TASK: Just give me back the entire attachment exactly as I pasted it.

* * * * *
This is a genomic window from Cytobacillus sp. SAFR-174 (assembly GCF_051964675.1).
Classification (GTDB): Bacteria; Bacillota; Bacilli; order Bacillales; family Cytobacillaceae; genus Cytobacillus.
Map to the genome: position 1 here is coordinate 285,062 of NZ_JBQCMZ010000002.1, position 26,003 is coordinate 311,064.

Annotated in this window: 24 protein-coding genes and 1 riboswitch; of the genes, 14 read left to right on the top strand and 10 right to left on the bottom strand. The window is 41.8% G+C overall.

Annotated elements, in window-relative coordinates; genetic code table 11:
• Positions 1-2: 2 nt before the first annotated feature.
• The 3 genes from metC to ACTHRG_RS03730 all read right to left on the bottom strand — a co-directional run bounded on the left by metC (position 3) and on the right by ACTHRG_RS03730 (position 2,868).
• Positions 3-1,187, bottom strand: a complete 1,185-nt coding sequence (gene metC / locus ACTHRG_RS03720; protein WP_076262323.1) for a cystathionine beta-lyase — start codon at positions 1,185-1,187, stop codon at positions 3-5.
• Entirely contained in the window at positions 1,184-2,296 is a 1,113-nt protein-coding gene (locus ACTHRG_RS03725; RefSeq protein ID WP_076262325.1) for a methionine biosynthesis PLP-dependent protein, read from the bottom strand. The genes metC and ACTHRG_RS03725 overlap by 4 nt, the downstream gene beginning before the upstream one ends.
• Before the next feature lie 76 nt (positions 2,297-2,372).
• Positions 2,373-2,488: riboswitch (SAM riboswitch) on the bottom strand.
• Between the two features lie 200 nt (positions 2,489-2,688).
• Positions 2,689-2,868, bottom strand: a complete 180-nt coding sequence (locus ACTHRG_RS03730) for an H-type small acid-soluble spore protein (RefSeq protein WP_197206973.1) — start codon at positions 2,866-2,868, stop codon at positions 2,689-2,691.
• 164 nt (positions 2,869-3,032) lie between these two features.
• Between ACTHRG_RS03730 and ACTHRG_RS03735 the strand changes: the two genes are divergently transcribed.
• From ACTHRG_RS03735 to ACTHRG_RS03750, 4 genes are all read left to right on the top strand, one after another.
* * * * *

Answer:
This is a genomic window from Cytobacillus sp. SAFR-174 (assembly GCF_051964675.1).
Classification (GTDB): Bacteria; Bacillota; Bacilli; order Bacillales; family Cytobacillaceae; genus Cytobacillus.
Map to the genome: position 1 here is coordinate 285,062 of NZ_JBQCMZ010000002.1, position 26,003 is coordinate 311,064.

Annotated in this window: 24 protein-coding genes and 1 riboswitch; of the genes, 14 read left to right on the top strand and 10 right to left on the bottom strand. The window is 41.8% G+C overall.

Annotated elements, in window-relative coordinates; genetic code table 11:
• Positions 1-2: 2 nt before the first annotated feature.
• The 3 genes from metC to ACTHRG_RS03730 all read right to left on the bottom strand — a co-directional run bounded on the left by metC (position 3) and on the right by ACTHRG_RS03730 (position 2,868).
• Positions 3-1,187, bottom strand: a complete 1,185-nt coding sequence (gene metC / locus ACTHRG_RS03720; protein WP_076262323.1) for a cystathionine beta-lyase — start codon at positions 1,185-1,187, stop codon at positions 3-5.
• Entirely contained in the window at positions 1,184-2,296 is a 1,113-nt protein-coding gene (locus ACTHRG_RS03725; RefSeq protein ID WP_076262325.1) for a methionine biosynthesis PLP-dependent protein, read from the bottom strand. The genes metC and ACTHRG_RS03725 overlap by 4 nt, the downstream gene beginning before the upstream one ends.
• Before the next feature lie 76 nt (positions 2,297-2,372).
• Positions 2,373-2,488: riboswitch (SAM riboswitch) on the bottom strand.
• Between the two features lie 200 nt (positions 2,489-2,688).
• Positions 2,689-2,868, bottom strand: a complete 180-nt coding sequence (locus ACTHRG_RS03730) for an H-type small acid-soluble spore protein (RefSeq protein WP_197206973.1) — start codon at positions 2,866-2,868, stop codon at positions 2,689-2,691.
• 164 nt (positions 2,869-3,032) lie between these two features.
• Between ACTHRG_RS03730 and ACTHRG_RS03735 the strand changes: the two genes are divergently transcribed.
• From ACTHRG_RS03735 to ACTHRG_RS03750, 4 genes are all read left to right on the top strand, one after another.